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Dovefromabove


Latest posts by Dovefromabove

Damage to Hellebore and Laurel

Posted: 31/05/2014 at 08:07

I would remove the old leaves at their base - they always look a bit battered by the end of the winter and detract from the flowers.  I remove them just as the new flower buds are showing in the late winter early spring.

The Ajuga and Lysimachia nummularia 'Aurea' that is growing around the hellebore is providing the perfect hiding place for slugs and snails.  I would clear an area around the base of the hellebore, give it a feed with some Fish Blood and Bone according to the instructions on the pack, and then mulch with some organic material - garden compost or leaf mould would be best.  

Keep the base of the plant clear of other plants and my bet is that the snail damage will reduce.

Hope that helps. 

 

droopy conifer branches

Posted: 31/05/2014 at 08:00

Louise, could we see some pictures of your conifer please?

To post a pic on here you click on the green tree icon on the toolbar above where you type your post, and follow the instructons.

Afraid it doesn't work on a phone - yet 

HELP PLEAAAASSSE

Posted: 31/05/2014 at 07:58

It's the leaves at the base of the plant we need to see 

Clematis ??? Help

Posted: 31/05/2014 at 07:47

Looking forward to seeing this beauty 

HELP PLEAAAASSSE

Posted: 31/05/2014 at 07:46

Can we see the leaves please 

IDPLEASE

Posted: 31/05/2014 at 07:45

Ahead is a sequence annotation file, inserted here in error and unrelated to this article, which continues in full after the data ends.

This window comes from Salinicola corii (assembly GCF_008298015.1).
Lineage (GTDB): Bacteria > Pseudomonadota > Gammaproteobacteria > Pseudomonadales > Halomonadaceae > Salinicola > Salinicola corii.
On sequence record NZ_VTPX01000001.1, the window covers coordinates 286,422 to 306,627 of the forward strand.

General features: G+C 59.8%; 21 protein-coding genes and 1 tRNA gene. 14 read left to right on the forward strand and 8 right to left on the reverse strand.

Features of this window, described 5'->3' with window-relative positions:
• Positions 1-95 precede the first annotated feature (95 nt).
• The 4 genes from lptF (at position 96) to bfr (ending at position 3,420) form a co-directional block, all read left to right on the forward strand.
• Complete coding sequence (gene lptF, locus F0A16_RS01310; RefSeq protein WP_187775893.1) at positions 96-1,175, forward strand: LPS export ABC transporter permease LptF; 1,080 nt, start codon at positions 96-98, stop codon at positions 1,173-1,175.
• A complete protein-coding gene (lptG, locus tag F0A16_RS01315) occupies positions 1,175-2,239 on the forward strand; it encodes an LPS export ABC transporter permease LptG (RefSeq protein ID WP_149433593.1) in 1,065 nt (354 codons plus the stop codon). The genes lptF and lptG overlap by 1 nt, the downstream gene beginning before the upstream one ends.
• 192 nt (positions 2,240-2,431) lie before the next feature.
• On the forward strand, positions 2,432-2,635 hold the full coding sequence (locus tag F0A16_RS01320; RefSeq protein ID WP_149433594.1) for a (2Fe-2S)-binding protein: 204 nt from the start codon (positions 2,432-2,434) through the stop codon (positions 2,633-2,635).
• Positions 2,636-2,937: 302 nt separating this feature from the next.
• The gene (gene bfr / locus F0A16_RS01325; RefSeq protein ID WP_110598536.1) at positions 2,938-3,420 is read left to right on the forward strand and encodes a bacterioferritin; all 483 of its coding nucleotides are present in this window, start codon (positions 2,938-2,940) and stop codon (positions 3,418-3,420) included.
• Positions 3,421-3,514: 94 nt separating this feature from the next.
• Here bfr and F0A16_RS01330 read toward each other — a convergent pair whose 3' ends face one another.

Ceanothus cuttings are reputedly difficult to root, but now's the time to try  http://www.rhs.org.uk/advice/profile?PID=354 

As they're supposed to be difficult, try taking quite a few 

Marigolds looking... well weird

Posted: 31/05/2014 at 07:42

Those look like lovely French Marigolds to me Sweetpea 

The big flowered ones are African Marigolds. Is this what you were expecting?  http://www.bhg.com/gardening/plant-dictionary/annual/african-marigold/ 

Moving raspberry canes

Posted: 31/05/2014 at 07:35

Put lemon balm leaves into a jug and pour boiling water over - strain, allow to cool a little and drink - very calming - just what you need after battling in the garden 

Couch grass gone mad

Posted: 31/05/2014 at 07:32

But if you're using a glyphosate weedkiller (which is the sort Hostafan advises and I agree with him) then you must leave the couchgrass to die and go brown before you dig it up.  In this way the chemical travels back through the plant to the roots and kills them too.  If you dig it up too soon any little bit of root left behind will regrow.

It may take a few weeks, but it's the only way that it'll work properly.

Good luck 

Bindweed! Can it be battled organically?

Posted: 31/05/2014 at 07:25

We got rid of bindweed following a similar technique to Lilydotwin - the key is to be  methodical and patient 

Discussions started by Dovefromabove

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Crown Prince squash???

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1 to 15 of 95 threads